"John Gabriel" <email@example.com> wrote in message news:firstname.lastname@example.org... <snip> > To say that there are as many even natural numbers as there are natural > numbers is not proven by a bijection. Here's an example: > > Suppose that the natural numbers correspond to points on a number line. > > 1 2 3 4 5 6 7 8 9 10 ... > > Now remove all the even points: > > 1 3 5 7 9 ... > > So you still think that there are as many even natural numbers as there > are natural numbers? A bijection proves nothing.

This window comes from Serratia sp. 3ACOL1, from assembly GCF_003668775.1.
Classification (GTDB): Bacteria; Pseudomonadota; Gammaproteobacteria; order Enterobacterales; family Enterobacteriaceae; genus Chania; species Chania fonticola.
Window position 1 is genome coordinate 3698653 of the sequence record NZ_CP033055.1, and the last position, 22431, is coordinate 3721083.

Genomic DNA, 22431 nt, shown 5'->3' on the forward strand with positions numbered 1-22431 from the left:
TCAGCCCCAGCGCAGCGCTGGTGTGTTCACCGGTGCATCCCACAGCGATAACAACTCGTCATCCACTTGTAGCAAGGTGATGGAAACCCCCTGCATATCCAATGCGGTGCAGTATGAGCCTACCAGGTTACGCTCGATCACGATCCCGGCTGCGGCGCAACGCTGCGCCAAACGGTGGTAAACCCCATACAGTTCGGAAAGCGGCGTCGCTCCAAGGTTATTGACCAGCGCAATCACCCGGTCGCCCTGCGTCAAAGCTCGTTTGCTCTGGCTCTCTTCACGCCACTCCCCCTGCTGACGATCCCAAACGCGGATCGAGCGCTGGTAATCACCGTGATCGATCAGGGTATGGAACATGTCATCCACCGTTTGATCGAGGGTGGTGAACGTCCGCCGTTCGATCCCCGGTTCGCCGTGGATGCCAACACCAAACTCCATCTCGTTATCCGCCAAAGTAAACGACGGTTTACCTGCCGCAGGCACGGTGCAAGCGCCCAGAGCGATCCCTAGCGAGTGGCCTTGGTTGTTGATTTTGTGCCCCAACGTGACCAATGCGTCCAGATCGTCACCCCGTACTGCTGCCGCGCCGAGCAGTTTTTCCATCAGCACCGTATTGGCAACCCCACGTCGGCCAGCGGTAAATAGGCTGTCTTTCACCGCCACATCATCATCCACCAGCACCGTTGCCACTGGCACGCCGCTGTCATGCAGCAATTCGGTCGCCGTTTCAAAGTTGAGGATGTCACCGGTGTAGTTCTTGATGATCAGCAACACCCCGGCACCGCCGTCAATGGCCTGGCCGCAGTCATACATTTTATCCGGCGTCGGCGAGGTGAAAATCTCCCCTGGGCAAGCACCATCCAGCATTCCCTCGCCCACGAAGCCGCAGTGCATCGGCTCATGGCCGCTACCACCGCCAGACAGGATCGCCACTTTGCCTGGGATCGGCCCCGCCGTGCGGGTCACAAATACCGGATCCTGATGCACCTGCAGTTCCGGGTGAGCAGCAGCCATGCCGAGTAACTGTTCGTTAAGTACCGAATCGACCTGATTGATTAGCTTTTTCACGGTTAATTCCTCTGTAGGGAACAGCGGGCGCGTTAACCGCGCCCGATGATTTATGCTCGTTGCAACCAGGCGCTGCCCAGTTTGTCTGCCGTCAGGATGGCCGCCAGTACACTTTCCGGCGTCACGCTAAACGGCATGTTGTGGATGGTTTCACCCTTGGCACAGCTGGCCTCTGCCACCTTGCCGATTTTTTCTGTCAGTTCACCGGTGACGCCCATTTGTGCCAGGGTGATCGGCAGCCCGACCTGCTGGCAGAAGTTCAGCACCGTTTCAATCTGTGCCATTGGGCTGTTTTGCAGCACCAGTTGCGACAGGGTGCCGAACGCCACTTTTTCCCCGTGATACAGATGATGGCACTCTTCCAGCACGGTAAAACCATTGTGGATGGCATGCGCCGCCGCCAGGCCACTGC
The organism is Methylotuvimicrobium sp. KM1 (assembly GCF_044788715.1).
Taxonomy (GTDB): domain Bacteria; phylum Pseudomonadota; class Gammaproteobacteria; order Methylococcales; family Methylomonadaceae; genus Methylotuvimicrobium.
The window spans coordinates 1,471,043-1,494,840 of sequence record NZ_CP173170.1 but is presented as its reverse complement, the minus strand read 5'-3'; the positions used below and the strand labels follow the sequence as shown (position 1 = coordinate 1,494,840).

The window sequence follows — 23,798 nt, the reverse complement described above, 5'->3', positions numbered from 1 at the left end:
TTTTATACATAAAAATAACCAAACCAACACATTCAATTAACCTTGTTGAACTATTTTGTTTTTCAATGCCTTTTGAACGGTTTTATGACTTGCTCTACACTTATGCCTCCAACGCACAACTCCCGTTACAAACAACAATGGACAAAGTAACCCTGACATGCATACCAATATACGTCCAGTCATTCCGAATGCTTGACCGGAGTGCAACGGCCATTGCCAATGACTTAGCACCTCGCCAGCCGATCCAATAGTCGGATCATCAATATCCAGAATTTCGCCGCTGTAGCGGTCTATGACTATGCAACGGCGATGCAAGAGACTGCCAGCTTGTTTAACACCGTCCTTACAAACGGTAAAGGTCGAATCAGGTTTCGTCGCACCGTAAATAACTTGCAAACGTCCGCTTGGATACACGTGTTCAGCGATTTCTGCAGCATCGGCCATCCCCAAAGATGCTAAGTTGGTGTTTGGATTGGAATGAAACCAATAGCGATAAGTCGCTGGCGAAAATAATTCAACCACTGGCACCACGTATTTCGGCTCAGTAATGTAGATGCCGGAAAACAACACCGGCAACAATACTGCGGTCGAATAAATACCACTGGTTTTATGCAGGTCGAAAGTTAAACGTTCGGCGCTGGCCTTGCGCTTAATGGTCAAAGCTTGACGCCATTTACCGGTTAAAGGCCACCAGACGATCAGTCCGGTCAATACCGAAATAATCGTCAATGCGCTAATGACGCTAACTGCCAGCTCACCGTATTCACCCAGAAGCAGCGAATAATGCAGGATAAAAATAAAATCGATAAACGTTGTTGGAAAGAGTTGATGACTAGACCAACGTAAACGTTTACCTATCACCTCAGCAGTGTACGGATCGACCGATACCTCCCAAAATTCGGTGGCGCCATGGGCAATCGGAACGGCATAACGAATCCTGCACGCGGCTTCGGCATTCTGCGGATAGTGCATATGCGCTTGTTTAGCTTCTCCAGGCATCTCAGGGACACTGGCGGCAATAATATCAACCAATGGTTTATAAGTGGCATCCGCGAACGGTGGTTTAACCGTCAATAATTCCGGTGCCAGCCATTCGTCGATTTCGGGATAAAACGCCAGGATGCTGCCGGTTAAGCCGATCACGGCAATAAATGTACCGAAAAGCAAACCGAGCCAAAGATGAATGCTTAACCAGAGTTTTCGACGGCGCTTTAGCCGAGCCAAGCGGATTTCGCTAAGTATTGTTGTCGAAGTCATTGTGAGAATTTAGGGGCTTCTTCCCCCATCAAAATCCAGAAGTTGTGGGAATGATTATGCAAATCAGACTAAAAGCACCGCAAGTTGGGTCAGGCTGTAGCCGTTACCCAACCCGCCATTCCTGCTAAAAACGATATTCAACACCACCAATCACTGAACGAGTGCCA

That is not about proof, cardinality in terms of bijections is rather a definition. That said, yes, I think it is sensible to say that the collection of even natural numbers is equinumerous to that of all natural numbers, but I have already characterised in which sense I mean that: in the sense that both are *endless*, nothing less and nothing more.
<snip> > Do you honestly think there is such a thing as an "infinity of guests"? > Can you reify any of this nonsense?
Again, just as much as there is an infinity of natural numbers: i.e. it is another if-then. And yes, I don't think saying there is an infinity of natural numbers is senseless, I just think saying that these form a *complete* totality (a set, more specifically) is senseless.